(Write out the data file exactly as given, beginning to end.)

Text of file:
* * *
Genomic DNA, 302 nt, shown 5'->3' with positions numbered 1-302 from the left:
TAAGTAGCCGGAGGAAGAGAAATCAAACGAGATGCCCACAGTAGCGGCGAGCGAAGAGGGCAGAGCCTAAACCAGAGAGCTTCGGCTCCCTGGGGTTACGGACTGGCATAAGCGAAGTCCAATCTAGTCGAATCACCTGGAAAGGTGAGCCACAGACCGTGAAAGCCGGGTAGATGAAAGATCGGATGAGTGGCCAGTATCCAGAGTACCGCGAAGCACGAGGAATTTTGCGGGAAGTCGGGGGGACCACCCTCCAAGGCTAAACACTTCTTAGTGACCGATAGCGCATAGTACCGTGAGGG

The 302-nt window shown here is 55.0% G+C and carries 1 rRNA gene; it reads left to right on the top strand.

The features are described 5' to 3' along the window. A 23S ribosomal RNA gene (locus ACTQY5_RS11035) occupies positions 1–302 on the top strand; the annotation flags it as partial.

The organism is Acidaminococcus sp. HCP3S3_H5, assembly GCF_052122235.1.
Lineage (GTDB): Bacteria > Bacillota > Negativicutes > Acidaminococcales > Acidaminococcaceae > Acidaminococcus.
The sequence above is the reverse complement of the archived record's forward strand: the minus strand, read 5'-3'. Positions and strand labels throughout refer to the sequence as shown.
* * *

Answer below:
Genomic DNA, 302 nt, shown 5'->3' with positions numbered 1-302 from the left:
TAAGTAGCCGGAGGAAGAGAAATCAAACGAGATGCCCACAGTAGCGGCGAGCGAAGAGGGCAGAGCCTAAACCAGAGAGCTTCGGCTCCCTGGGGTTACGGACTGGCATAAGCGAAGTCCAATCTAGTCGAATCACCTGGAAAGGTGAGCCACAGACCGTGAAAGCCGGGTAGATGAAAGATCGGATGAGTGGCCAGTATCCAGAGTACCGCGAAGCACGAGGAATTTTGCGGGAAGTCGGGGGGACCACCCTCCAAGGCTAAACACTTCTTAGTGACCGATAGCGCATAGTACCGTGAGGG

The 302-nt window shown here is 55.0% G+C and carries 1 rRNA gene; it reads left to right on the top strand.

The features are described 5' to 3' along the window. A 23S ribosomal RNA gene (locus ACTQY5_RS11035) occupies positions 1–302 on the top strand; the annotation flags it as partial.

The organism is Acidaminococcus sp. HCP3S3_H5, assembly GCF_052122235.1.
Lineage (GTDB): Bacteria > Bacillota > Negativicutes > Acidaminococcales > Acidaminococcaceae > Acidaminococcus.
The sequence above is the reverse complement of the archived record's forward strand: the minus strand, read 5'-3'. Positions and strand labels throughout refer to the sequence as shown.